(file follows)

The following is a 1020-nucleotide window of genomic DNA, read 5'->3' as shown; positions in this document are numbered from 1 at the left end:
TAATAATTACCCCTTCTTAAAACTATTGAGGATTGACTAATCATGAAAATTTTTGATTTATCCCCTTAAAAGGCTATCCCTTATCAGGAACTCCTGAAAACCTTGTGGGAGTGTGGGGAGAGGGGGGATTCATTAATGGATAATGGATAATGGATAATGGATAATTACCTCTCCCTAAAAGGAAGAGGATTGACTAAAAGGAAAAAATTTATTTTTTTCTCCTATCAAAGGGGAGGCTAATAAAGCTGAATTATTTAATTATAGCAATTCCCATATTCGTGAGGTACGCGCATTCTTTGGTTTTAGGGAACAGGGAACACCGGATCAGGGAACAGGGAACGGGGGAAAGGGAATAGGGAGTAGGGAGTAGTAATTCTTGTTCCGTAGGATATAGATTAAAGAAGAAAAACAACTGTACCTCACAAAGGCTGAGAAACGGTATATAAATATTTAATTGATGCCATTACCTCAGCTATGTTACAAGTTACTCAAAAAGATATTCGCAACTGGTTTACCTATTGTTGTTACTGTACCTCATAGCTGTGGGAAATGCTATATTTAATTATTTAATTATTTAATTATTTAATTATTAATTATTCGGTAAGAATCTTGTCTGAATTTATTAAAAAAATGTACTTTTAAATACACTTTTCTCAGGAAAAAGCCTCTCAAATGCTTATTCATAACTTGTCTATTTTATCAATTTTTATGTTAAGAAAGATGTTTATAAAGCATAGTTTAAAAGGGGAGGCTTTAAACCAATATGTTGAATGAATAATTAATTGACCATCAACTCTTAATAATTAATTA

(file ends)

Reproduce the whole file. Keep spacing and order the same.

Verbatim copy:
The following is a 1020-nucleotide window of genomic DNA, read 5'->3' as shown; positions in this document are numbered from 1 at the left end:
TAATAATTACCCCTTCTTAAAACTATTGAGGATTGACTAATCATGAAAATTTTTGATTTATCCCCTTAAAAGGCTATCCCTTATCAGGAACTCCTGAAAACCTTGTGGGAGTGTGGGGAGAGGGGGGATTCATTAATGGATAATGGATAATGGATAATGGATAATTACCTCTCCCTAAAAGGAAGAGGATTGACTAAAAGGAAAAAATTTATTTTTTTCTCCTATCAAAGGGGAGGCTAATAAAGCTGAATTATTTAATTATAGCAATTCCCATATTCGTGAGGTACGCGCATTCTTTGGTTTTAGGGAACAGGGAACACCGGATCAGGGAACAGGGAACGGGGGAAAGGGAATAGGGAGTAGGGAGTAGTAATTCTTGTTCCGTAGGATATAGATTAAAGAAGAAAAACAACTGTACCTCACAAAGGCTGAGAAACGGTATATAAATATTTAATTGATGCCATTACCTCAGCTATGTTACAAGTTACTCAAAAAGATATTCGCAACTGGTTTACCTATTGTTGTTACTGTACCTCATAGCTGTGGGAAATGCTATATTTAATTATTTAATTATTTAATTATTTAATTATTAATTATTCGGTAAGAATCTTGTCTGAATTTATTAAAAAAATGTACTTTTAAATACACTTTTCTCAGGAAAAAGCCTCTCAAATGCTTATTCATAACTTGTCTATTTTATCAATTTTTATGTTAAGAAAGATGTTTATAAAGCATAGTTTAAAAGGGGAGGCTTTAAACCAATATGTTGAATGAATAATTAATTGACCATCAACTCTTAATAATTAATTA